Over the last few years, Iceland has grown more and more popular with international travelers. Its jaw-dropping natural beauty and warm, welcoming people ensure that few leave disappointed. One of the downsides of such an increase in visitor numbers, however, is the overcrowding that plagues some of the country’s most well-known visitor attractions such as the Golden Circle and Jökulsárlón lagoon. If you’d like to include some of the country’s still-hidden gems in your own itinerary, here are some suggestions for where to get off the beaten path in Iceland.
Glymur was Iceland’s highest waterfall until the discovery of Morsárfoss a few years ago. Tucked away at the end of Hvalfjörður, one of western Iceland’s many fjords, Glymur tumbles over the edge of Hvalfell into a plunging ravine. The hike to reach it is a difficult one up the Leggjabrjótur (Broken Leg) trail involving steep climbs and a couple of river crossings. But if you're up for the challenge, the panoramic view from the top is out of this world.
This curiously-shaped depression, which is part of the Diamond Circle, looks like a giant hoof print. It was formed millions of years ago in a flood caused by a volcanic eruption. A rock known as Eyjan sits in the middle of the canyon. You might catch a glimpse of the arctic foxes that make their home in the forest of birch and willow trees that crowds the flat land at the base of the cliffs.
Many of Iceland’s waterfalls are breathtaking and Aldeyjarfoss, which is located south of Goðafoss, is no exception. It’s not that high in comparison to other waterfalls (the Skjálfandafljót River drops only 65 feet), but is spectacular nonetheless. Basalt columns surround it in shades of brown, orange, yellow, and charcoal grey and form a cave in one especially scenic spot.
In north Iceland near the little town of Raufarhöfn, you’ll find Arctic Henge. Known locally as Heimskautsgerðið, Arctic Henge was designed to act as a giant sundial. The apex line of the stones points due north and during the summer solstice, it points to the midnight sun at its highest point in the sky. The site also references ancient Norse mythology and was inspired by the mythical world featured in the poem "Völuspá."
The tiny settlement of Djúpavík in the Westfjords is home to a disused herring factory now repurposed as a summer art and sculpture gallery. Visitors can explore the atmospherically derelict rooms and abandoned equipment left behind when the factory closed in the 1950s. If it seems a little familiar, scenes from the movie "Justice League" were shot here. Nearby, you’ll find the rusting wreck of the Suðurland cargo ship.
The rose gold beach at Rauðasandur in the Westfjords is unusual amid Iceland’s many swathes of black volcanic sands. You’ll get the best views as you descend on a series of tight hairpin bends on the gravel road in. Time your visit for low tide when the place is at its most spectacular. In summer, look out for the grey seals that like to sunbathe on the beach.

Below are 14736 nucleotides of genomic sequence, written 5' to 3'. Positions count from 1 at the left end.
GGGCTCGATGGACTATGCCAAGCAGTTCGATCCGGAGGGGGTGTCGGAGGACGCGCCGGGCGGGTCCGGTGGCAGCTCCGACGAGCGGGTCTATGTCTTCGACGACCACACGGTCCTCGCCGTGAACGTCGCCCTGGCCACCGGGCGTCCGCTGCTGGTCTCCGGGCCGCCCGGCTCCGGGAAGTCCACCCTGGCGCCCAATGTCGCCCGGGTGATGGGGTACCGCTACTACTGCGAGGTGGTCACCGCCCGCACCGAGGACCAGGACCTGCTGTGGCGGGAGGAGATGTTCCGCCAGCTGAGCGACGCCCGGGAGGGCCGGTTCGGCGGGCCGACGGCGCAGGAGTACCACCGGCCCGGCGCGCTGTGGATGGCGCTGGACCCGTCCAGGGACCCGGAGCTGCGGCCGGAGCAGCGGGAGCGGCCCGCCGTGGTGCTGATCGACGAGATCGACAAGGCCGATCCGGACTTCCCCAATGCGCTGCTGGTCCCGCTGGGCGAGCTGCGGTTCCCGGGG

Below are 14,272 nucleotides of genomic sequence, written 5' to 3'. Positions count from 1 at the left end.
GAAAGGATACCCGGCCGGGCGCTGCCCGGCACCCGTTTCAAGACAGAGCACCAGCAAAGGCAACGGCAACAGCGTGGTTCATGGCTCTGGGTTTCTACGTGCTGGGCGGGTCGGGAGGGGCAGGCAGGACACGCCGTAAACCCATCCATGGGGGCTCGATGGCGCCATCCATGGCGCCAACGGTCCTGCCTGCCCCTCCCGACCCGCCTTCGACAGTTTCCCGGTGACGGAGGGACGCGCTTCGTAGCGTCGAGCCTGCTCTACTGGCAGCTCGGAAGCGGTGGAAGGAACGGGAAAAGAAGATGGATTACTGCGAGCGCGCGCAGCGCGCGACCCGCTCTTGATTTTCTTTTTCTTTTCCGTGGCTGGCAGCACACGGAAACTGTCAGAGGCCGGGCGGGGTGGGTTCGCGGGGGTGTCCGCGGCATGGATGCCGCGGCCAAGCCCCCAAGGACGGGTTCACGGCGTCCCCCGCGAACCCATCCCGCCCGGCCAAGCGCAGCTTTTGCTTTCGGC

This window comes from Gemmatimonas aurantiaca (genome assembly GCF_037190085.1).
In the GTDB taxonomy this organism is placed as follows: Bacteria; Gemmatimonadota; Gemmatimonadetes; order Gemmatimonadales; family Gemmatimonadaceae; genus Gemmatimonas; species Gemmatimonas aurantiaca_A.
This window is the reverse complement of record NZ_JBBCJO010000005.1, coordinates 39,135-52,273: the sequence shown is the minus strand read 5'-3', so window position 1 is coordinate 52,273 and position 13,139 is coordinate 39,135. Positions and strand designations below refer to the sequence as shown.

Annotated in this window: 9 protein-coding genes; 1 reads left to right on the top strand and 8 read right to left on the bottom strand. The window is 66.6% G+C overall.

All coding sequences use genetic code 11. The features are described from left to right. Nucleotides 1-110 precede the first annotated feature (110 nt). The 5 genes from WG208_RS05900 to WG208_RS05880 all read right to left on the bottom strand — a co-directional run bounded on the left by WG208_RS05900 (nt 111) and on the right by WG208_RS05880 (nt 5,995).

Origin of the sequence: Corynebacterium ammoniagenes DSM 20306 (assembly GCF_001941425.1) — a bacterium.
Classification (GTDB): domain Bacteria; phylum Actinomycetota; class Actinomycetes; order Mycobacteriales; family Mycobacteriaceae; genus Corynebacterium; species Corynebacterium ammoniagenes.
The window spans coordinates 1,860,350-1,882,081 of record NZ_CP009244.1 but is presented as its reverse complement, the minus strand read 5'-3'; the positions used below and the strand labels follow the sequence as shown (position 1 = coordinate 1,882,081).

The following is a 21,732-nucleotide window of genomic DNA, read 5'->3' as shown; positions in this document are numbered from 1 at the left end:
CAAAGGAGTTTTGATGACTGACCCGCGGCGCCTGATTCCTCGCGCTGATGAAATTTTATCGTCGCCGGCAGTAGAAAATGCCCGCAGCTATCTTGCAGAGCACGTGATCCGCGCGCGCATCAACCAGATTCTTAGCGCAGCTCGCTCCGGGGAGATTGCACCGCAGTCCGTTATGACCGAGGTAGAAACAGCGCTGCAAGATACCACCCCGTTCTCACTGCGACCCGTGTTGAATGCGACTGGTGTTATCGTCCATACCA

Hvannagil, a rhyolite canyon on the eastern bank of the river Jökulsá í Lóni, lies around 21 miles east of Höfn. Described by some as nature’s art gallery, it’s one of Iceland’s prettiest hikes thanks to the many colors found in the rocks. The circular trail from the Stafafell guesthouse will take you most of the day to hike but if you drive part of the way in, you can access it more quickly.
Glaumbær Farm Museum
There’s been a farm at Glaumbær since the ninth century. The present incarnation dates from the mid-18th century and features a collection of over a dozen buildings. Together, they form a fascinating open air museum. You’ll notice that a herringbone pattern was used. Stacking the turf bricks like this would have made the structures waterproof. Glimpse inside to learn what it would have been like to live here in centuries past.
Iceland’s fourth highest waterfall is reachable by car and is only a 90-minute drive from Geysir, so it's an easy add-on to the Golden Circle. The view from above is as dramatic as it is gorgeous and compensates for the challenging drive along a rough gravel road you’ll have to tackle to reach it. Stop off half an hour up the road to explore the remains of a Viking-era longhouse at Stöng, which is well preserved thanks to the ash that smothered it during the 1104 eruption of Mount Hekla.
Stuðlagil Canyon was, until recently, a secret gem. It was uncovered when a hydroelectric plant was built at Kárahnjúkavirkjun, which caused the level of water in the Jökulsá á Dal River to plummet and reveal the incredible basalt columns that line its valley. Hike in but take care since the trail is short and steep.
This small lava cave near Lake Mývatn in north Iceland was once the home of outlaw Jón Markússon and much more recently, a filming location for the HBO series "Game of Thrones." It contains a geothermal hot spring, which was frequented by locals until a series of eruptions from 1975 to 1984 caused the water to boil. The temperature has cooled a little, but the area remains volatile and dangerously unpredictable, so be sure to go with a local guide.